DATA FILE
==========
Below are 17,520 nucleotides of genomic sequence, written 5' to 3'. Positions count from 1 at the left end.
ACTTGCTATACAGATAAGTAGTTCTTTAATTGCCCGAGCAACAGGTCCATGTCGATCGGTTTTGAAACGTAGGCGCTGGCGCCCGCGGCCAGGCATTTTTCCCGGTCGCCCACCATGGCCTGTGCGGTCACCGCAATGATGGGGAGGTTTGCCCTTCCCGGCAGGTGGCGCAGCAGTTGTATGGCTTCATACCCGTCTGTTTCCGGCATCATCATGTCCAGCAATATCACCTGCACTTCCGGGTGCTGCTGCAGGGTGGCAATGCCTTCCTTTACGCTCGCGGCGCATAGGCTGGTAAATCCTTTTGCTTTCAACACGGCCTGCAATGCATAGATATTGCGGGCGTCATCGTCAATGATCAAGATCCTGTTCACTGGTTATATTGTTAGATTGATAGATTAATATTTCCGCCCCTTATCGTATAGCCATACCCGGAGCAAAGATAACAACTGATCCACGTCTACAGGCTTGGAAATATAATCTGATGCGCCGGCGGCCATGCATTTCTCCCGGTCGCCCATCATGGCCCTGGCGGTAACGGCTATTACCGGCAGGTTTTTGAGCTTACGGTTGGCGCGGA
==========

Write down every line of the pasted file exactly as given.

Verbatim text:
Below are 17,520 nucleotides of genomic sequence, written 5' to 3'. Positions count from 1 at the left end.
ACTTGCTATACAGATAAGTAGTTCTTTAATTGCCCGAGCAACAGGTCCATGTCGATCGGTTTTGAAACGTAGGCGCTGGCGCCCGCGGCCAGGCATTTTTCCCGGTCGCCCACCATGGCCTGTGCGGTCACCGCAATGATGGGGAGGTTTGCCCTTCCCGGCAGGTGGCGCAGCAGTTGTATGGCTTCATACCCGTCTGTTTCCGGCATCATCATGTCCAGCAATATCACCTGCACTTCCGGGTGCTGCTGCAGGGTGGCAATGCCTTCCTTTACGCTCGCGGCGCATAGGCTGGTAAATCCTTTTGCTTTCAACACGGCCTGCAATGCATAGATATTGCGGGCGTCATCGTCAATGATCAAGATCCTGTTCACTGGTTATATTGTTAGATTGATAGATTAATATTTCCGCCCCTTATCGTATAGCCATACCCGGAGCAAAGATAACAACTGATCCACGTCTACAGGCTTGGAAATATAATCTGATGCGCCGGCGGCCATGCATTTCTCCCGGTCGCCCATCATGGCCCTGGCGGTAACGGCTATTACCGGCAGGTTTTTGAGCTTACGGTTGGCGCGGA